What led to your interest in a career in medicine? Who or what inspired you? Initially, I was curious about science and medicine which led me to major in biochemistry at NU. However, over time I became exposed to so many different professions that allow one to learn and be innovative while helping to take care of others. I was also always encouraged by my family and my family’s work ethic, which really allowed me to believe that I could pursue a rigorous education. The lack of opportunities for women and girls, especially, and the high disease burden in my home country of Liberia further motivated me to commit to medicine and broaden my interest in public health.
How did you prepare yourself for medical school? The application process? It’s a bit hard for me to articulate that – things that seemed like disappointments ended up being opportunities and towards the end everything seemed to fall in place. I was surrounded by supportive friends who were going through the same process but at different times; we rallied around one another. Solidarity was important but we also gave advice and helped calm each other. I suppose I just became dedicated to the idea of the medical profession and tried to follow the guidelines delineated on what one should do during the process. I volunteered at BWH with the ambassador’s program, shadowed my PI in the clinic, read many medically-related books, some written by doctors (Abraham Verghese, Atul Gawande, Lisa Belkin, Ben Carson, Richard Preston, Michael Collins, Oliver Sacks, Tracy Kidder, Frank Vertosick…) and other books on whatever topics I liked. Reading a variety of media on different subjects is fun but also helps stimulate dialogue. Seeking advice at the NU PreHealth office and from Dr. Begley was tremendously helpful and a great source of guidance as well.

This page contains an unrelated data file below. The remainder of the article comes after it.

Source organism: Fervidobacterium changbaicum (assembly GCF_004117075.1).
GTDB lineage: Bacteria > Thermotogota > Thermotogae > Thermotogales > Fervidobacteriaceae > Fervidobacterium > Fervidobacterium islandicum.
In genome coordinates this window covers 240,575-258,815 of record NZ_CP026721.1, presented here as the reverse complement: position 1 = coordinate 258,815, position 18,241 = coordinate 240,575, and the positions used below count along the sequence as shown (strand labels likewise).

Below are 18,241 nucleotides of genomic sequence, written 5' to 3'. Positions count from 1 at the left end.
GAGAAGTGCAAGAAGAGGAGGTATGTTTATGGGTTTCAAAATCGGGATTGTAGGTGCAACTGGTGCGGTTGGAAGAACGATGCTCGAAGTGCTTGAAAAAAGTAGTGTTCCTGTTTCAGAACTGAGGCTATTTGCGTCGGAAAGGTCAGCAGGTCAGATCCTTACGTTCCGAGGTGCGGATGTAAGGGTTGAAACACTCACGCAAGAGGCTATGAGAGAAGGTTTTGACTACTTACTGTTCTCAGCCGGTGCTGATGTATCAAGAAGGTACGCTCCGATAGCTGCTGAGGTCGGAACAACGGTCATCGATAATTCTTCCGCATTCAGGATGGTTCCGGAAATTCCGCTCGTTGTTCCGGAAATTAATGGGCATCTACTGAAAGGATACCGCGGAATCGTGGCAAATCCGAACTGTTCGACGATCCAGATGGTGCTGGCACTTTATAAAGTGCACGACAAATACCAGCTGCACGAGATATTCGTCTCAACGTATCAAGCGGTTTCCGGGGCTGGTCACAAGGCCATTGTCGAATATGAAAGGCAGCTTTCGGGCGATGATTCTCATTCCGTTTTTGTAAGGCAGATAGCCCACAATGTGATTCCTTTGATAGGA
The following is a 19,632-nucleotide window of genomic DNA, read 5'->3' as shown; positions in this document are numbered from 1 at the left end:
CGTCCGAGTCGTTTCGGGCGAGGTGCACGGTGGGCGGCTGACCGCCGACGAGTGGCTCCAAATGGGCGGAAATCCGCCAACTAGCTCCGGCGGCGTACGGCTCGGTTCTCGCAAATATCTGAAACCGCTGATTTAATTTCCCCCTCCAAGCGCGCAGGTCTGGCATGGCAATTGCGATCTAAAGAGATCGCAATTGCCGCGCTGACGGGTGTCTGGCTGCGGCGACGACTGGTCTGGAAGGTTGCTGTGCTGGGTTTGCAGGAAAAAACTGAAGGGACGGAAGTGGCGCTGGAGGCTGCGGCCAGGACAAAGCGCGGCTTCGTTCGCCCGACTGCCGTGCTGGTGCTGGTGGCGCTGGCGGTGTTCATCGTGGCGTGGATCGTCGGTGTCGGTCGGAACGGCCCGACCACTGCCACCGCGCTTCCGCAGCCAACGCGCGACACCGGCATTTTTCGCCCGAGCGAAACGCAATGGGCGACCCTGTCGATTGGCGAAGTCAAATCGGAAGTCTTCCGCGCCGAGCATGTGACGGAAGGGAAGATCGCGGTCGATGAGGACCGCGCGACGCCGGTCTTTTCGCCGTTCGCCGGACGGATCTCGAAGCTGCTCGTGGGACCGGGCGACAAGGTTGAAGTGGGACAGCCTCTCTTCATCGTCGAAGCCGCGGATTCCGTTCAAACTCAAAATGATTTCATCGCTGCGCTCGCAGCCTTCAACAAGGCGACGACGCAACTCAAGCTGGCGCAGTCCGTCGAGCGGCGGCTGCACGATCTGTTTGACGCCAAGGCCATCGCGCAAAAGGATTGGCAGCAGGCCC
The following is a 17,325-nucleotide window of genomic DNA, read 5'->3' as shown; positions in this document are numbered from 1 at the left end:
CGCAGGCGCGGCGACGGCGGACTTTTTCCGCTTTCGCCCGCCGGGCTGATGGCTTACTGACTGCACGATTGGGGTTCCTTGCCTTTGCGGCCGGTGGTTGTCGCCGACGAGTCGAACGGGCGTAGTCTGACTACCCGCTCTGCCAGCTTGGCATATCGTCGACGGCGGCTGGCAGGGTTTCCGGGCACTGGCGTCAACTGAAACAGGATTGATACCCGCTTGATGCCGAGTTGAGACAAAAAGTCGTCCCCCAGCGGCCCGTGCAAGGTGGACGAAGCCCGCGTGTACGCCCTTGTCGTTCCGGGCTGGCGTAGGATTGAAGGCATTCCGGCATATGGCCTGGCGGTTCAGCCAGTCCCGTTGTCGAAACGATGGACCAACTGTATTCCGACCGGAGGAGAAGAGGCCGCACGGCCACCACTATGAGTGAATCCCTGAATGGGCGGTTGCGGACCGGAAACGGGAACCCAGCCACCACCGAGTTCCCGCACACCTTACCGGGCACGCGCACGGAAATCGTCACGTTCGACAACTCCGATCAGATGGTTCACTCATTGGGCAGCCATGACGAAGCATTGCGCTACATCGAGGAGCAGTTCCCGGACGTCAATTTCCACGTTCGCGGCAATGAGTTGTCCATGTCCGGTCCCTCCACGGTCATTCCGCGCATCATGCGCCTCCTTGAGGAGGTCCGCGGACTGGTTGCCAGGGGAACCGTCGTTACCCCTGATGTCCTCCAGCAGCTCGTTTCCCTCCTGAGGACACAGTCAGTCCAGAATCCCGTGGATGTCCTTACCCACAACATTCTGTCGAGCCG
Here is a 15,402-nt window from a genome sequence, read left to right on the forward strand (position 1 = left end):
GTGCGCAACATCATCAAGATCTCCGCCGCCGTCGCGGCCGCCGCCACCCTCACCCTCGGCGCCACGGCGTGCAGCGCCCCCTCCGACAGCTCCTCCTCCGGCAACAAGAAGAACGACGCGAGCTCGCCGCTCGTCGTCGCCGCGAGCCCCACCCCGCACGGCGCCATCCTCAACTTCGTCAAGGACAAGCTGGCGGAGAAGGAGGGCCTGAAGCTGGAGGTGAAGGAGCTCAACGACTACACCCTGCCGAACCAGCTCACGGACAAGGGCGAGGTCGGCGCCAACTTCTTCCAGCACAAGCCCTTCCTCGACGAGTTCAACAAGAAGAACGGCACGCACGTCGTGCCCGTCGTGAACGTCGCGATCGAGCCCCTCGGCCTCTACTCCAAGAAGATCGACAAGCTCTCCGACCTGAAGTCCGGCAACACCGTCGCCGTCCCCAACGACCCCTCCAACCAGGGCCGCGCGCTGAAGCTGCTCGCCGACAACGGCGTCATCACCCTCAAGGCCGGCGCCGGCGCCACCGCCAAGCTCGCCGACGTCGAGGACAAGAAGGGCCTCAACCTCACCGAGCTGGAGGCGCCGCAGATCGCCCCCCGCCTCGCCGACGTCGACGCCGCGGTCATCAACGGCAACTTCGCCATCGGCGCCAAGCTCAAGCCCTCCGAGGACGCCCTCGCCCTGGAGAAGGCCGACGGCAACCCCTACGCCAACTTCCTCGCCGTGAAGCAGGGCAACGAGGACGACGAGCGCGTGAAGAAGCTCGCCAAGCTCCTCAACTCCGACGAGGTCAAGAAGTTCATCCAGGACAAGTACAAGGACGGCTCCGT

What undergraduate experiences were most instrumental to your success? I absolutely loved my undergrad experience. I really enjoyed creating the Biochemistry Club; it almost became an obsession to make sure it took root and blossomed. I enjoyed my co-op experiences and the wonderful places I was able to work at. I did bio-organic research with a faculty member almost all 4 years with CEA-Way and FURI funding and it was a way to apply some of what I was learning in class to practical situations. My classes were also really engaging, fun and robust learning experiences so I appreciate all I was exposed to and able to do.
What obstacles or hurdles did you overcome in your medical school journey? Many of my obstacles and hurdles were personal issues that had to be overcome for me to progress further at the post-graduate level. Although, at the time, the personal issues were immensely burdensome, the circumstances that they created ironically allowed for so many amazing opportunities. Financial barriers are also something that one has to consider – attempts at saving and frugality really do help. Having a plan and identifying action points really do keep on one on track and is reinforcing when you see what you’ve accomplished.
Did you did matriculate directly from NU to medical school or did you have a gap year?